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Pitch People: Restoring A 25-Year-Old Cinematic Documentary into 4K

Pitch People

Pitch People is a feature documentary that takes an energetic look at the pitch business, a dynamic world that started in Europe, made its way to the U.S. boardwalks, and exploded on worldwide television in the 1990s. The film was completed in 1999. It was well-received at various festivals and independent film venues but a year later, it was still incomplete. It was missing an audience, partially due to it never having a formal theatrical release.

In 2020, production and postproduction stopped due to the pandemic. With advanced filmmaking tools available and new ways of making people aware of a film, I decided to restore the film and make it again available. The effort would utilize idle equipment and provide a project for some of the artists I’ve worked with over the years.

Shot On Film

The documentary was originally shot on Super 16mm film stock. Shooting with 16mm was less expensive than shooting on 35mm film. The camera equipment was also smaller, making it ideal on a documentary production that had many set-ups and locations. Super 16mm utilizes 20 percent more of the film surface in a 1.66 aspect ratio than regular 16mm, giving you more image and less grain in a 35mm blow-up. The film stocks we used were Kodak Vision 7245 (50D), 7246 (250D), 7248 (100T), 7274 (200T), 7277 (320T), 7279 (500T) and some footage on Fuji 8651 (250T) due to Kodak film being out of stock one day.

A New Way to Edit / Conforming the Negative

In the late 1990s, electronic editing systems were replacing film-based machines like the Moviola and flatbed editors. Software was available that correlated the edit made on a 29.97 fps electronic system with the key numbers on the 24fps film. We cut the film on an electronic system and once it was locked, the edit decision list (EDL) was converted to a negative cut list and given to the negative cutter.

Before I describe what happened during the restoration, a bit of the film postproduction process needs to be explained.

When 16mm negative is cut together, to keep the splices invisible it is assembled into A/B rolls. The beginning and end of each shot is spliced to a piece of black film. Opposite that shot, on the “B” roll, is an equal length of black film followed by the next shot. The “A” roll has a piece of black film of equal length opposite the “B” roll shot and that process is repeated until the reel is made of two checkerboarded, frame-accurate rolls (A and B).

Since we planned to blow the film up to 35mm, A/B rolls needed to be created from a 35mm interpositive instead of the original 16mm neg. The negative cutter assembled all the 16mm shots (with six frame handles) into an A roll. That roll was then loaded into a liquid gate optical printer at the lab and blown up to 35mm. The blow up was then conformed into A/B rolls by the negative cutter. Since this was an interpositive and not a negative, the shots were checkerboarded with clear film between them instead of black film. A 35mm internegative would be created from these conformed interpositive A/B rolls and release prints struck from that.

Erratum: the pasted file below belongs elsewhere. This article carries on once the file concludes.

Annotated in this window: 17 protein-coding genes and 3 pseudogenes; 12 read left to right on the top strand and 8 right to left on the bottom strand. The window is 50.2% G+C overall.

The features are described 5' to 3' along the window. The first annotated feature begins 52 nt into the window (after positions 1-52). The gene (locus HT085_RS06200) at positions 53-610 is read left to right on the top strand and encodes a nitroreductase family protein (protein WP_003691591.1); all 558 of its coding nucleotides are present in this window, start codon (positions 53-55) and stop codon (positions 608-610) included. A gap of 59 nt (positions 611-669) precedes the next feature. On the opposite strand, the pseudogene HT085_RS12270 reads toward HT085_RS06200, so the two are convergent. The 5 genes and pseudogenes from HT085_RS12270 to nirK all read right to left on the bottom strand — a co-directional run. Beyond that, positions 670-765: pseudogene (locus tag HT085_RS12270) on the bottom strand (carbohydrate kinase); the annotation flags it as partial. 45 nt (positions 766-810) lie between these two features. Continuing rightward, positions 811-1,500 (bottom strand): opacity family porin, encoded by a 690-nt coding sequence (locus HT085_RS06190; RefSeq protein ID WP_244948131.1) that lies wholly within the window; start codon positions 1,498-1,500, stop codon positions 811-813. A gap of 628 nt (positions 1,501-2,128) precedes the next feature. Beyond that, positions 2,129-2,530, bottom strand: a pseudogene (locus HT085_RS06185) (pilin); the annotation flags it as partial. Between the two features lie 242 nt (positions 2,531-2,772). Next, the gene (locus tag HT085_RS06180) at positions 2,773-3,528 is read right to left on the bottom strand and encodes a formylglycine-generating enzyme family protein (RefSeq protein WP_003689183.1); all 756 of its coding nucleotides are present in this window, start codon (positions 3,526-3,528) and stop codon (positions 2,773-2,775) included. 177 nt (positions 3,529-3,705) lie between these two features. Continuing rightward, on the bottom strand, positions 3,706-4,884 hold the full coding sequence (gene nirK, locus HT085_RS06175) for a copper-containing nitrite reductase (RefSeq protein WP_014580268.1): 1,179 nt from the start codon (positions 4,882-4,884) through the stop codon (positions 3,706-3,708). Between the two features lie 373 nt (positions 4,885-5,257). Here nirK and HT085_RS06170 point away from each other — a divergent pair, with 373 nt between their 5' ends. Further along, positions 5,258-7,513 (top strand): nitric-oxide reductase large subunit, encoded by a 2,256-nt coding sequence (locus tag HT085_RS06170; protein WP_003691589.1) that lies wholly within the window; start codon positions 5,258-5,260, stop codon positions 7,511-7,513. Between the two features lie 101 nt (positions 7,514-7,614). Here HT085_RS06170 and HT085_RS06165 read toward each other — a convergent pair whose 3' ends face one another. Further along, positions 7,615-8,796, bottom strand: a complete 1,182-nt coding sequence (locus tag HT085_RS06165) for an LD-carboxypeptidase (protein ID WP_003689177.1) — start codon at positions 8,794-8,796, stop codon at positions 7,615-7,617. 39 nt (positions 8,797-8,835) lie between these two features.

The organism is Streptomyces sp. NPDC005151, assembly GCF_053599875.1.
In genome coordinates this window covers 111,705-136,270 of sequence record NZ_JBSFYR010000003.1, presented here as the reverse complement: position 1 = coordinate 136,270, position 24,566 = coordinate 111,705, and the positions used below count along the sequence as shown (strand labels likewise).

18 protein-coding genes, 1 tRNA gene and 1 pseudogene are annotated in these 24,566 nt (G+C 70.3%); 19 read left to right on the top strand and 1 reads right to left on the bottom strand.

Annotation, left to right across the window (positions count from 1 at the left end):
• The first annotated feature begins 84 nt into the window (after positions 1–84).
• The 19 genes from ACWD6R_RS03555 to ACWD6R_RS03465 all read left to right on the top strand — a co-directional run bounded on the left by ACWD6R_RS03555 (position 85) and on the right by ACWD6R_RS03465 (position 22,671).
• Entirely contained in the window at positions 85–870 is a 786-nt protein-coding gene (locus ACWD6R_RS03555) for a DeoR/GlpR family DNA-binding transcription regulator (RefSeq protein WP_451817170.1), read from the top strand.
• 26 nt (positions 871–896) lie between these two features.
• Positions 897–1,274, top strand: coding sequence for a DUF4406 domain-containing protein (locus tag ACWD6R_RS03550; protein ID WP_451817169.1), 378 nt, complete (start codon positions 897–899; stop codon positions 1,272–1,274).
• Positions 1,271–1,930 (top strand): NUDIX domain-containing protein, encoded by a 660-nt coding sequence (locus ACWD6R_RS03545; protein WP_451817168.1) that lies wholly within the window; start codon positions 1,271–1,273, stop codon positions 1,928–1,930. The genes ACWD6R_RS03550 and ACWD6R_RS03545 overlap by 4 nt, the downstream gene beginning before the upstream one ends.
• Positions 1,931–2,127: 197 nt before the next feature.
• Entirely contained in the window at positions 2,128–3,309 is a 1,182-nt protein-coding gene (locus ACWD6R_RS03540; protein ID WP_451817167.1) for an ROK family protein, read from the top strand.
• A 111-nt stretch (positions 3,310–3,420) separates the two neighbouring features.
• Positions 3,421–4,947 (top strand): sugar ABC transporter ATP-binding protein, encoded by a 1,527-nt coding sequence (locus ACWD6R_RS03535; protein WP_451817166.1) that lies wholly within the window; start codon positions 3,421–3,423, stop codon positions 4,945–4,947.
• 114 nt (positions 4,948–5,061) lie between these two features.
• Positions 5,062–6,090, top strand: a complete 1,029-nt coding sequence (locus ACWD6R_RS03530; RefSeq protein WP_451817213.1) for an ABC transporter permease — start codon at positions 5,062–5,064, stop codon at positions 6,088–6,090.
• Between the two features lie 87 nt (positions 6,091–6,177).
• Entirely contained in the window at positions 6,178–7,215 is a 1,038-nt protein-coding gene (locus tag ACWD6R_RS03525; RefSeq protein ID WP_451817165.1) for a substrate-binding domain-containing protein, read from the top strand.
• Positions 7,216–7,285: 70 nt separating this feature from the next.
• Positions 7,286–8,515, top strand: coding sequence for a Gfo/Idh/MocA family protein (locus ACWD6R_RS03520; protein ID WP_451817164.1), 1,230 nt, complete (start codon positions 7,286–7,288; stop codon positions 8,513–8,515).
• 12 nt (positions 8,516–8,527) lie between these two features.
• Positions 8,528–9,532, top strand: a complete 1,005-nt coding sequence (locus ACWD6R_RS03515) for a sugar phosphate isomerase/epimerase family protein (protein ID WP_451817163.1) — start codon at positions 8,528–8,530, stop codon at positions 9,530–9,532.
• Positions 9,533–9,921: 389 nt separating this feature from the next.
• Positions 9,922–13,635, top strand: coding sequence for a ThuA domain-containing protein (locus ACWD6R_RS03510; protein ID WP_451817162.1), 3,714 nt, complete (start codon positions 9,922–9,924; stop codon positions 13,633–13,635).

Film Opticals

We had a lot of titles (opticals) to add to the film (people’s names, locations, etc.), and we didn’t want to take these specific shots for an extra generation because you can see a visual difference. To do this, we took the 35mm interpositive shots that needed an optical and made a 35mm internegative with the title. When that optical was cut into the 35mm internegative you wound up with all the shots being the same generation providing a consistent visual flow.

Scanning Surprise

Since the original film had been color corrected (timed) in the photochemical world, restoring the film from the interpositive would save time. Any new color work, in theory, would be minimal. I contacted Dino Everett at USC’s SCA Hugh H. Hefner Moving Picture Image Archive and brought him the interpositive rolls to scan into 5K dpx files from which we would restore the film.

During the scanning process, Dino discovered white, powdery residue falling from the film as it moved through the scanner. We stopped the scanning and I took the interpositive to FotoKem in Burbank, one of the few labs left still involved with photochemical work. They found the clear leader used between the shots in the interpositive, with time, had leeched into the picture areas irreparably damaging it. The damage varied, the worse being in the areas of the footage adjacent to the clear film.

At this point we had three choices. We could scan one of the 35mm release prints, scan the 35mm internegative (which was unharmed) or scan the original 16mm negative. We tested scans from each and found that the original 16mm contained the best resolution (since it hadn’t gone through an optical process) and offered a large range of available colors. The downside of using the 16mm was that the entire film would have to be assembled and colored again. We decided to scan the original 16mm negative and use the color in the original release print as a guide for the colorist to retime the film.